That’s chiefly due to the fact that purchasing a plan outside of open enrollment and outside of the marketplace that meets the government’s definition of “minimal essential coverage” can be a challenge. (Thankfully, the insurance companies selling these plans will be able to tell you if a particular one reaches this threshold. A plan’s summary of benefits and coverage will include this information, too.)
If you decide to go with a marketplace or exchange plan, though, and if you need any help in terms of filling out the related paperwork, be sure to read our article, “Everything You Need to Know to Apply for Health Insurance.”
And what are you supposed to do if neither employer-based nor marketplace plans are a possibility? Checking to see if you and your kids qualify for either Medicaid or Children’s Health Insurance Program (CHIP) coverage would be a good start.
Together, these programs, both of which are run jointly by federal and state governments, help protect a lot of low-income children. In fact, according to a recent report from the Henry J. Kaiser Family Foundation, they combine to provide health insurance to more than one in three American youths. (Specifically, more than 28 million children were found to be enrolled in Medicaid as of 2013, while nearly 6 million were enrolled in CHIP during the same time frame.)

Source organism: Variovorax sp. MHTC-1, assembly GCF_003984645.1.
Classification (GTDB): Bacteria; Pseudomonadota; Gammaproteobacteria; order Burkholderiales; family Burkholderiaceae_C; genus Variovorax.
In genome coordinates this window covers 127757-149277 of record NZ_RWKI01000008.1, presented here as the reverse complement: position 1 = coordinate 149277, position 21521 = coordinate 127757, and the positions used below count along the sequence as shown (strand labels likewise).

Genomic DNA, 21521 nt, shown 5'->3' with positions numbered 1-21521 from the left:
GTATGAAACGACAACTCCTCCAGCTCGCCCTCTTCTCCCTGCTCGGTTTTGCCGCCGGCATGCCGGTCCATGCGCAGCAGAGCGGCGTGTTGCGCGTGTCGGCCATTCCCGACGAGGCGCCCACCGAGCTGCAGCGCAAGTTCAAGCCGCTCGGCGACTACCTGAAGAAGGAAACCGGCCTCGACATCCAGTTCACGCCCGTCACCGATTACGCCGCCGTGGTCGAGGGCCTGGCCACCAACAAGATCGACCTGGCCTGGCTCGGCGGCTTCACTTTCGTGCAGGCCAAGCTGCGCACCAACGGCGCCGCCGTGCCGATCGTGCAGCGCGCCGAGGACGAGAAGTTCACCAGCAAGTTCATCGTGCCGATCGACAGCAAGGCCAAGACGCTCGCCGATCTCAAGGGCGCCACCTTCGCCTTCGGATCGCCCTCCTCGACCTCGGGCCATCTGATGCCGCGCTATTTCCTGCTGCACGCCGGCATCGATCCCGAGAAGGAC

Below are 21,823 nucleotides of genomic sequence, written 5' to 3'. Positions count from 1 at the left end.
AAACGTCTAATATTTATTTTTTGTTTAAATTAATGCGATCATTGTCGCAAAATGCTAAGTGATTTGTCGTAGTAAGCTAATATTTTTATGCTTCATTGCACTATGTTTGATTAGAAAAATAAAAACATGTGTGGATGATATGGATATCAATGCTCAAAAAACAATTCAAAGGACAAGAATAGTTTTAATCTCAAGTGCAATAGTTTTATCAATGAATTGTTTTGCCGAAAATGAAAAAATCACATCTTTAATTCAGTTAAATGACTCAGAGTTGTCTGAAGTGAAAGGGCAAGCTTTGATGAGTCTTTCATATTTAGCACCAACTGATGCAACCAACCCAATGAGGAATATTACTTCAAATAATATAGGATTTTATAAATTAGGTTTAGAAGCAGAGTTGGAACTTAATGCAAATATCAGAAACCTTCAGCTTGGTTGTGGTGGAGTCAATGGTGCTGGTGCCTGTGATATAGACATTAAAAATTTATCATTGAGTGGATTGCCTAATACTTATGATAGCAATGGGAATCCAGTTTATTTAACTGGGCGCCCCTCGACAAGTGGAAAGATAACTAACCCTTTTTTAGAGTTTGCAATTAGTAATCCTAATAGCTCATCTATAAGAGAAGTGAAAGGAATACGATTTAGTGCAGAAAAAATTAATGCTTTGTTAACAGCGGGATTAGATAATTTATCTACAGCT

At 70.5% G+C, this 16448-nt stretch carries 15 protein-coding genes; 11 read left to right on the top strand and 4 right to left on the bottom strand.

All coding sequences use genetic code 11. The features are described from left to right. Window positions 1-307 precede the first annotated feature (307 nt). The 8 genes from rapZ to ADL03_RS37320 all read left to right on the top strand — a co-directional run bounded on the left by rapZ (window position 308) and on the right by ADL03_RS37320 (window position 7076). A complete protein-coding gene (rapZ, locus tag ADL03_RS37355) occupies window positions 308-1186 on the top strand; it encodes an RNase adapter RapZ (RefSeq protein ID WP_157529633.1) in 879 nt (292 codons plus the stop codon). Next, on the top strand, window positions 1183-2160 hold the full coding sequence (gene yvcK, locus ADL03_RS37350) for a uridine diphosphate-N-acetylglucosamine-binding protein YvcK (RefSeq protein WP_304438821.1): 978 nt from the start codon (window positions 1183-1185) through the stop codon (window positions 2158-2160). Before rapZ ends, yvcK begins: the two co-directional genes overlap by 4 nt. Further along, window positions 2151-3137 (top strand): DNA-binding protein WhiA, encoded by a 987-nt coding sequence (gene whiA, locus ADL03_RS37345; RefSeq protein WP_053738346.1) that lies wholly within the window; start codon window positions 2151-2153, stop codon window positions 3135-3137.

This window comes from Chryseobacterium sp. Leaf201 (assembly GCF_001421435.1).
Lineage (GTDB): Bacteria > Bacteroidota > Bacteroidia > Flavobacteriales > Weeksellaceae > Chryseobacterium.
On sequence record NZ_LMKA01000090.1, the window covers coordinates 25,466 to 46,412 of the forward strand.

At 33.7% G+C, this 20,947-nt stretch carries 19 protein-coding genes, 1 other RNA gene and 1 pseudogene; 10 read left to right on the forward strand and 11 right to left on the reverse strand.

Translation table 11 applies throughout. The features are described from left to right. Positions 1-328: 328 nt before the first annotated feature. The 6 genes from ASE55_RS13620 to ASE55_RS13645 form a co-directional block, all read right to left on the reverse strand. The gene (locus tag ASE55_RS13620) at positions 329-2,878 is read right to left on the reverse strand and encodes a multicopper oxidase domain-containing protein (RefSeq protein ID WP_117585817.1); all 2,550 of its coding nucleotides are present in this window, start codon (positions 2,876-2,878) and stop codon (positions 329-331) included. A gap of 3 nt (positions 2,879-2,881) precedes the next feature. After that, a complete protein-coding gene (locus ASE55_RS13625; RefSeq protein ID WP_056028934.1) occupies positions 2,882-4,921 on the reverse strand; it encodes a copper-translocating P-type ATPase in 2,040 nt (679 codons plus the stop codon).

Another feather in the caps of both CHIP and Medicaid: due in large part to their existence, the portion of uninsured children in this country dropped from 14 percent to 7 percent between 1997 and 2012.
As nice as that probably is to hear, the Henry J. Kaiser Family Foundation says that more than seven million children in the U.S. are still without health insurance--and over five million of them are eligible for either Medicaid or CHIP assistance.
That last statistic is especially sad, as no enrollment periods are attached to either of these programs. (Parents can enroll their children at any point in a given year.) Also, very little guesswork is required when it comes time to apply for them, as someone with HealthCare.gov will tell you which one you qualify for--assuming you qualify for one or the other-- based on the size of your household, your income, and other factors like age and disability, after you enroll.
Although it’s true that CHIP and Medicaid differ in a number of ways--despite the fact that both are jointly run by the federal and state governments and both work to provide health coverage to in-need children (as well as other segments of the population)—to most Americans they’re going to seem pretty similar.
Take the benefits that tend to come along with gaining access to these programs. Both CHIP and Medicaid provide enrolled children with a comprehensive set of healthcare services including dentist, doctor, and hospital visits (including check-ups, immunizations, and prescriptions); vision care; mental health care; various types of therapy (all CHIP programs cover physical, occupational, as well as speech and language therapies); and more.